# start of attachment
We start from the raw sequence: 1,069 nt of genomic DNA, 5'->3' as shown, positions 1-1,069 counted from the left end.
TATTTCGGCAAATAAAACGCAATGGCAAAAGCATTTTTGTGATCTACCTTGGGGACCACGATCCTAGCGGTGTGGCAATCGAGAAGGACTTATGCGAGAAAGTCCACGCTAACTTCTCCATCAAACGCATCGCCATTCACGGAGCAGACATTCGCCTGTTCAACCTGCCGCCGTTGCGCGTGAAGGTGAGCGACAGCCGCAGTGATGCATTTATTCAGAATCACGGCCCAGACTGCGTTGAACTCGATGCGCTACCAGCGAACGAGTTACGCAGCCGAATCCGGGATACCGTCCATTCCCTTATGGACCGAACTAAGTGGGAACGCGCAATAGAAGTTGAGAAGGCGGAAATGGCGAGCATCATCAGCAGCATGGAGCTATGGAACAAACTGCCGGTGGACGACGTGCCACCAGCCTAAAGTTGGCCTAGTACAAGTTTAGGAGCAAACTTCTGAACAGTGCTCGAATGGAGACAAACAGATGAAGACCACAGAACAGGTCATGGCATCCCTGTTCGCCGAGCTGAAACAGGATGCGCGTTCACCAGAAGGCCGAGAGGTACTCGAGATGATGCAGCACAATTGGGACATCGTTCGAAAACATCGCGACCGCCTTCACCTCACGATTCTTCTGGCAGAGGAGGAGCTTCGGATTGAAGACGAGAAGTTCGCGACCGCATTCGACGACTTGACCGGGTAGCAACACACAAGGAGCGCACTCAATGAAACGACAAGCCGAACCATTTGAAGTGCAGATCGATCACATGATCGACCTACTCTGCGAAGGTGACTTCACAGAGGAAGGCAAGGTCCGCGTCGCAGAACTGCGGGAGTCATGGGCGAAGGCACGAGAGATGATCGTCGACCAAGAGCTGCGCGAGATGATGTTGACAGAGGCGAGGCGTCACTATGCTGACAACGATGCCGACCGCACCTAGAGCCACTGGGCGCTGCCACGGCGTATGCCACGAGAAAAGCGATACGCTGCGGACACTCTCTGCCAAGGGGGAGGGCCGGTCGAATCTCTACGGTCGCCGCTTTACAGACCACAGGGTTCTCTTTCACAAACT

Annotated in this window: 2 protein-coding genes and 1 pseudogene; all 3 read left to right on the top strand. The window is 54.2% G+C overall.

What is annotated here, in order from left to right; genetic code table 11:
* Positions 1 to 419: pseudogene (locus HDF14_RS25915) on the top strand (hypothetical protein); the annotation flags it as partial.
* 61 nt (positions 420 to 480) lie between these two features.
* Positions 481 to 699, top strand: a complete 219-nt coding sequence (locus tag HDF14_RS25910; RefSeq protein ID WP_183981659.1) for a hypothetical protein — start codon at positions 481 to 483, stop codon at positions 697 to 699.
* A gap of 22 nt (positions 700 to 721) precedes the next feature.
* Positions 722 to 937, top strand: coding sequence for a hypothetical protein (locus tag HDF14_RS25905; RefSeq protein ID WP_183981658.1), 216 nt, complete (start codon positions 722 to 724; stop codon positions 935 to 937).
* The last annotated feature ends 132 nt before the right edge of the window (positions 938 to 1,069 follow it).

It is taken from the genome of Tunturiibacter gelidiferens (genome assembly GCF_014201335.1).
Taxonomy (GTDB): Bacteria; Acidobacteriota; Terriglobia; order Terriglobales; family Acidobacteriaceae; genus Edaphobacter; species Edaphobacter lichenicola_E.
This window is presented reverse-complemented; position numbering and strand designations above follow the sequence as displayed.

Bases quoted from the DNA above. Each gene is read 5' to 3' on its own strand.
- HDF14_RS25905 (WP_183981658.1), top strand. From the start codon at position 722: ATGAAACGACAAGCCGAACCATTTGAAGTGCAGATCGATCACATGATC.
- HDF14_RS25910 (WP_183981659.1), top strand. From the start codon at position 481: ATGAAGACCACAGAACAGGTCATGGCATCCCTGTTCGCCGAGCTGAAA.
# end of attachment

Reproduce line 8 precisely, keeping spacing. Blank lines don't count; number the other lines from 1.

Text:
* A gap of 22 nt (positions 700 to 721) precedes the next feature.